cases are always associated with cleavage and insufficiency of the anterior mitral segment, and so do not produce a distinctive clinical 
picture but are of especial interest from their frequent association with mongolian idiocy (Fig. 8). Large defects at the upper part of this 
septum, on the other hand, are among the most interesting and significant chapters in the entire range of congenital cardiac disease. For 
these cases demonstrate, more conclusively than any others of the cyanose tardive group, the dynamic effects of a persistent arterial-venous 
shunt upon the heart and circulation. Moreover, they supply, in the great dilatation of the pulmonary artery and the eccentric hyper¬ 
trophy of the heart with hypoplasia of the aorta that invariably supervene, direct anatomical proof that the course of the anomalous 
current is from left to right through the defect until such time as a failing left heart induces a reversal of flow with signs of congestive 
failure and the sudden onset of a “late cyanosis.” A classic example of this type is shown in Fig. 2. So pronounced are the changes in 
all cases of large auricular septal defects that a definite clinical entity is established, which can be diagnosed with a fair degree of certainty 
in the light of modern roentgenological findings, especially in cases in which physical signs of the defect are localized over the midpre- 
cordium or midsternum, and a venous pulse is perceptible in the neck and liver. H. Roesler {Arch. Int. Med., 1934, 54: 339) points out 
that, in the cases of massive right-sided cardiac enlargement in which dilatation predominates over hypertrophy, the silhouette of the right 
heart as seen by x-rays extends usually far into the left chest with the huge pulmonary arc above on the left and the aortic knob diminished 
or absent; and that for the same reason the electrocardiogram shows only a moderate right predominance in the presence of extreme right 
heart enlargement. 

Acquired valvular lesions, especially mitral insufficiency and stenosis, are very commonly associated with these defects and the latter 
combination forms the well-recognized syndrome known as mitral stenosis with interauricular insufficiency, of which the classic example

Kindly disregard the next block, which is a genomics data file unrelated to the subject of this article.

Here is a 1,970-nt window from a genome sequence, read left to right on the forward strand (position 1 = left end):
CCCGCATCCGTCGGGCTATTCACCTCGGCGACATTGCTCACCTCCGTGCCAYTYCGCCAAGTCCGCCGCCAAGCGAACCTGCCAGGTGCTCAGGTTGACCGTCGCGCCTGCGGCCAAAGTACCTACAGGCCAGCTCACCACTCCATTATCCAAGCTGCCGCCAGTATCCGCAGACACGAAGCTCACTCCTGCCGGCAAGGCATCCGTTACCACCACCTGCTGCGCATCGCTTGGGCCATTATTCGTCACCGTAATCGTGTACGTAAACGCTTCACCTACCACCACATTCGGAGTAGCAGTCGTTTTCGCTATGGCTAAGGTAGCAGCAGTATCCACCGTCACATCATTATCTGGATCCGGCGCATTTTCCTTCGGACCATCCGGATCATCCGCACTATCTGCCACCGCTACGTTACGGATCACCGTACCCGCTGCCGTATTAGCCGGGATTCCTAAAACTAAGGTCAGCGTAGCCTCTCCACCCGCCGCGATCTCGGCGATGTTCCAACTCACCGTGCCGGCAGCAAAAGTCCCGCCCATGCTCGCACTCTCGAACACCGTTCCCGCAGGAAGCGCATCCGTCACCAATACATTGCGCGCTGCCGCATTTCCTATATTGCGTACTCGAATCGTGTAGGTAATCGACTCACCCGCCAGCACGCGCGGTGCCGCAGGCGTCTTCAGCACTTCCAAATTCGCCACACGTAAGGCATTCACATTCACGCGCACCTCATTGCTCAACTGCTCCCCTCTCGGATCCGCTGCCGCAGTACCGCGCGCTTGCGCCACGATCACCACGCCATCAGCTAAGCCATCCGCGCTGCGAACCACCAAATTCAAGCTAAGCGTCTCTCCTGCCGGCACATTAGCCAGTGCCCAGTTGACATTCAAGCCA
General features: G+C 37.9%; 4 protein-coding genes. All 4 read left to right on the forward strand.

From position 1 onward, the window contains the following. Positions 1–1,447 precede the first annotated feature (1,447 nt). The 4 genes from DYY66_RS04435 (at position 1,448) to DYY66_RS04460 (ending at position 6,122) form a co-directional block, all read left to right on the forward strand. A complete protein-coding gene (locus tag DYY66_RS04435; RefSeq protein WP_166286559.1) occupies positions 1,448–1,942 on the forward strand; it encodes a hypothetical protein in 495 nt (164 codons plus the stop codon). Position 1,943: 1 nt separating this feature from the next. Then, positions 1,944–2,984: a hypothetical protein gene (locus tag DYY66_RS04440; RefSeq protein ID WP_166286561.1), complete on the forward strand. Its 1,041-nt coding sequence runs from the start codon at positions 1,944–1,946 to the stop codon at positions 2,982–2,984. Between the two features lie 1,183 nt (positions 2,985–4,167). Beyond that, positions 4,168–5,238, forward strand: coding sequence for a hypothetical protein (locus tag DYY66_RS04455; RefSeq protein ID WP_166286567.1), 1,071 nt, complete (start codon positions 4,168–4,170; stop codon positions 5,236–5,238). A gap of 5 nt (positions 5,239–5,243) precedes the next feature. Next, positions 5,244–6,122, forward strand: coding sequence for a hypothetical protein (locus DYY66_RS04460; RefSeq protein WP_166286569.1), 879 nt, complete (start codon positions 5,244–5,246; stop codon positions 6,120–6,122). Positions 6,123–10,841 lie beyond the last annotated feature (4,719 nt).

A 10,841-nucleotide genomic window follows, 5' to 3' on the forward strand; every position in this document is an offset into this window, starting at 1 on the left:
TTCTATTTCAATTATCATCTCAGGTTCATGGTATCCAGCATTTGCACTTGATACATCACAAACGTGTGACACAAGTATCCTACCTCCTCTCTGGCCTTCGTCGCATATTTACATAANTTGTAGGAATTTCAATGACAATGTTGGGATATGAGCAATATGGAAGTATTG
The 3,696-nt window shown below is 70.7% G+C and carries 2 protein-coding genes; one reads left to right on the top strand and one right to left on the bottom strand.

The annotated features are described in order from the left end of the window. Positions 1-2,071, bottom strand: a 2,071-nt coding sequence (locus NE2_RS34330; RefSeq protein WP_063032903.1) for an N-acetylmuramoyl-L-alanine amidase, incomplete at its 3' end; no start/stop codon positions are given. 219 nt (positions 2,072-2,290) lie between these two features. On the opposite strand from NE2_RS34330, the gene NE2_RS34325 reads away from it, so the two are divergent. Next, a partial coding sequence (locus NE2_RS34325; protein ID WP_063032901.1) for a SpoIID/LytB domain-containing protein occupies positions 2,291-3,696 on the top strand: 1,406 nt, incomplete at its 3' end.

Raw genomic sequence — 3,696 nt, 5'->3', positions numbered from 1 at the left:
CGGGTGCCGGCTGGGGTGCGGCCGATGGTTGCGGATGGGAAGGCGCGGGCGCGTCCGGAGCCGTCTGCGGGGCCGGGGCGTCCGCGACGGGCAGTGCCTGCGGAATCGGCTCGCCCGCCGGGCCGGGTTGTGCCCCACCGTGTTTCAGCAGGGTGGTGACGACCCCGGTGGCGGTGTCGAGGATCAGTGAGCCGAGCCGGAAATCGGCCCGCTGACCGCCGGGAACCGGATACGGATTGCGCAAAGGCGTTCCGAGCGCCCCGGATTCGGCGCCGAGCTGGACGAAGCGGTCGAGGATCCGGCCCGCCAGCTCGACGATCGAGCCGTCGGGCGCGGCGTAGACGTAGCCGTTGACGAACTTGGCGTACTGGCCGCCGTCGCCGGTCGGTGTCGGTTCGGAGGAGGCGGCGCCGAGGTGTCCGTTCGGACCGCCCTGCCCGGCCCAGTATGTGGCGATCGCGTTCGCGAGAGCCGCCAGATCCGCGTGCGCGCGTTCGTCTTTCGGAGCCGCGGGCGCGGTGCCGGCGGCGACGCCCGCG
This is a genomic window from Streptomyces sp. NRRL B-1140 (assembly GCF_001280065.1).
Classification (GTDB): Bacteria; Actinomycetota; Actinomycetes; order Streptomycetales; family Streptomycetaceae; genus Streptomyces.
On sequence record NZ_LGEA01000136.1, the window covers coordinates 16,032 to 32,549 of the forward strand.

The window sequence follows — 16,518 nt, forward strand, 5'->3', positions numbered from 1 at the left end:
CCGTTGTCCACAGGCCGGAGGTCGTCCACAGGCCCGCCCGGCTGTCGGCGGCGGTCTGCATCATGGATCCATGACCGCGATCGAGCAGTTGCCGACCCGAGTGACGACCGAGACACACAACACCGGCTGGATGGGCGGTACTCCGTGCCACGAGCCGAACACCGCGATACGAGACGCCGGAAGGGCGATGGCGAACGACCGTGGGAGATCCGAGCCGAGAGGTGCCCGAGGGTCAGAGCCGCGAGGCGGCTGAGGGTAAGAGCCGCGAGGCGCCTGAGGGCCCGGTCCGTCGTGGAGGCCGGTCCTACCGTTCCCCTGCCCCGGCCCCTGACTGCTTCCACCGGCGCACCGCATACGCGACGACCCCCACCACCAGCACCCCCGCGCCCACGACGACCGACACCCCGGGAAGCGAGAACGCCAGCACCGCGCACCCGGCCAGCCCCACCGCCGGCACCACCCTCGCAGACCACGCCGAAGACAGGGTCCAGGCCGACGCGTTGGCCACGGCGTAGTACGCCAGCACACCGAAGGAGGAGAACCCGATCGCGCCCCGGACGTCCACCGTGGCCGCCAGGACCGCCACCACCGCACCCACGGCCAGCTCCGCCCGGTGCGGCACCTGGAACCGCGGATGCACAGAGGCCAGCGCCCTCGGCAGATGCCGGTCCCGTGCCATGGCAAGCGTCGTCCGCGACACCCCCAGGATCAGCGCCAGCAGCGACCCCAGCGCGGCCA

shown opposite (Fig. 5) was reported by the writer a year before Lutembacher described this condition as a clinical entity. 

In two cases of paradoxical embolism through a patent foramen ovale presented by W. W. Beattie (Fig. 3), this author made the 
important observation that, in cases of valvular patency, this phenomenon can take place only when a previous pulmonary embolism 
has reduced the pressure in the right auricle. 

(For bibliography see page 38.) 

Fig. 1.—Diagram showing the course of the circulation in patent foramen 
ovale and defect at the upper part of the interauricular septum. The pressure 
being highest under physiological conditions in the left auricle, the direction 
of the shunt is from left to right through the defect (indicated by the solid 
black arrow) until a pathological rise of pressure sets in in the right auricle 
leading to a reversal of flow (broken arrow). (From the article by W. T. 

Dawson and M. E. Abbott, Internal. Clin., 1924, 4: 164, Fig. 6.) 

Fig. 2.—Huge defect at upper part of interauricular septum above and 
posterior to closed foramen ovale. Pulmonary dilatation and atheroma with 
insufficiency and calcification of cusps and hypoplasia of aorta. Eccentric 
hypertrophy of right chambers.* 

a. Left heart laid open to show: a, the narrow hypoplasic aorta; b, the cut 
edge of the dilated pulmonary artery; c, the narrow aortic vestibule; d, the 
relatively small left auricle; e, the auricular septal defect, size of half a dollar; 

/, the closed foramen ovale; g, the defective auricular septum; h, the mitral 
valve; i, the interior of left ventricle. 

b. The greatly dilated and hypertrophied right chambers laid open to show: 
a, the huge defect in the interauricular septum; b, orifice of inferior vena cava; 
c, complete absence of Eustachian valve or annulis ovalis; d, the dilated 
coronary sinus; e, the dilated sinus of the right ventricle;/, orifice of superior 
vena cava; g, the defective inter-auricular septum; h, passage into conus of 
right ventricle. 

c. The base of the pulmonary conus showing the greatly dilated artery with 
thickened, calcareous and insufficient cusps, the hypoplasic aorta and the 
dilated right auricle above and behind this. (Drawing by A. Cheney.) 

From a woman aged 64, who had worked hard as a charwoman and had had 
perfect health until six months before death. Since then transient cyanosis 
and malaise. Admitted semicomatose with marked cyanosis and oedema and 
died before examination of the chest could be made. (Reported by M. E. 

Abbott and J. Kaufmann, J. Path, and Bad., 1910, 14: 525, Case 1.) 

Fig. 3.—Widely patent foramen ovale with antemortem adherent thrombus 
in right auricular appendix, which became the source of paradoxical embolism. 

The foramen measured 3 by 2 cm. The right chambers were greatly dilated 
and there was a small associated defect at base of the interventricular septum. 
a, foramen ovale; b, auricular septum. 

From a man aged 49, who became short-winded at 39 and developed deep 
cyanosis with oedema shortly before death from oedema of the glottis. (From 
W. \V. Beattie, “Paradoxical embolism associated with two types of patent 
foramen ovale,” J. Tech. Meth., 1925, 11: 64.) 

Fig. 4.—Orthodiagraph from a case of mitral stenosis with patent foramen 
ovale, showing characteristic mitral configuration with great enlargement of